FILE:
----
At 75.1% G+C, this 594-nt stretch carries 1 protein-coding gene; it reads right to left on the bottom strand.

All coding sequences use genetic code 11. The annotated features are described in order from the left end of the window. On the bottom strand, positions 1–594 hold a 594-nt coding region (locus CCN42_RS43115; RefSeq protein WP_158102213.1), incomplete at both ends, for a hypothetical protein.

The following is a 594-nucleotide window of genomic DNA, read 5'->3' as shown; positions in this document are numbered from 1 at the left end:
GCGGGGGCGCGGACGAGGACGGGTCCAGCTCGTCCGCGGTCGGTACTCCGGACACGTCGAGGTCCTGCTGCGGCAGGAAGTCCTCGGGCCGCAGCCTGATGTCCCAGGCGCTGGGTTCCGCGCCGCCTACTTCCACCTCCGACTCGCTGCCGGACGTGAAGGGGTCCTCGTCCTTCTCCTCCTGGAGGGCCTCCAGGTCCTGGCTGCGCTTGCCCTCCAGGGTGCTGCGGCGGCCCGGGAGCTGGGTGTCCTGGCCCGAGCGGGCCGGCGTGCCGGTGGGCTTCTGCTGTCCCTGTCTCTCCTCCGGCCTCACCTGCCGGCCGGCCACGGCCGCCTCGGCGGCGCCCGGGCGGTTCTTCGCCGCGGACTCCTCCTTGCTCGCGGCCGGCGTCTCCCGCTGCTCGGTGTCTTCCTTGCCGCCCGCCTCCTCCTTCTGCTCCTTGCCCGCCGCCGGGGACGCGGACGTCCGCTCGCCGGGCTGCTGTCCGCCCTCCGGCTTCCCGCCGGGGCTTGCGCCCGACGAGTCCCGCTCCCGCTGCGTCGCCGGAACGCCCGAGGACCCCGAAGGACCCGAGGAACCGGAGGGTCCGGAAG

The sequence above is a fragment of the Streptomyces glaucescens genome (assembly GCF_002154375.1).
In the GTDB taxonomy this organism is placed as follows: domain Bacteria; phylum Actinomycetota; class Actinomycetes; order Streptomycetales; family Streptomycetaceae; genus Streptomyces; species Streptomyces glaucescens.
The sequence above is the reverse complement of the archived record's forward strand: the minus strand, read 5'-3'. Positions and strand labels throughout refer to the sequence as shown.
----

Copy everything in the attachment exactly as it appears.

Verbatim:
At 75.1% G+C, this 594-nt stretch carries 1 protein-coding gene; it reads right to left on the bottom strand.

All coding sequences use genetic code 11. The annotated features are described in order from the left end of the window. On the bottom strand, positions 1–594 hold a 594-nt coding region (locus CCN42_RS43115; RefSeq protein WP_158102213.1), incomplete at both ends, for a hypothetical protein.

The following is a 594-nucleotide window of genomic DNA, read 5'->3' as shown; positions in this document are numbered from 1 at the left end:
GCGGGGGCGCGGACGAGGACGGGTCCAGCTCGTCCGCGGTCGGTACTCCGGACACGTCGAGGTCCTGCTGCGGCAGGAAGTCCTCGGGCCGCAGCCTGATGTCCCAGGCGCTGGGTTCCGCGCCGCCTACTTCCACCTCCGACTCGCTGCCGGACGTGAAGGGGTCCTCGTCCTTCTCCTCCTGGAGGGCCTCCAGGTCCTGGCTGCGCTTGCCCTCCAGGGTGCTGCGGCGGCCCGGGAGCTGGGTGTCCTGGCCCGAGCGGGCCGGCGTGCCGGTGGGCTTCTGCTGTCCCTGTCTCTCCTCCGGCCTCACCTGCCGGCCGGCCACGGCCGCCTCGGCGGCGCCCGGGCGGTTCTTCGCCGCGGACTCCTCCTTGCTCGCGGCCGGCGTCTCCCGCTGCTCGGTGTCTTCCTTGCCGCCCGCCTCCTCCTTCTGCTCCTTGCCCGCCGCCGGGGACGCGGACGTCCGCTCGCCGGGCTGCTGTCCGCCCTCCGGCTTCCCGCCGGGGCTTGCGCCCGACGAGTCCCGCTCCCGCTGCGTCGCCGGAACGCCCGAGGACCCCGAAGGACCCGAGGAACCGGAGGGTCCGGAAG

The sequence above is a fragment of the Streptomyces glaucescens genome (assembly GCF_002154375.1).
In the GTDB taxonomy this organism is placed as follows: domain Bacteria; phylum Actinomycetota; class Actinomycetes; order Streptomycetales; family Streptomycetaceae; genus Streptomyces; species Streptomyces glaucescens.
The sequence above is the reverse complement of the archived record's forward strand: the minus strand, read 5'-3'. Positions and strand labels throughout refer to the sequence as shown.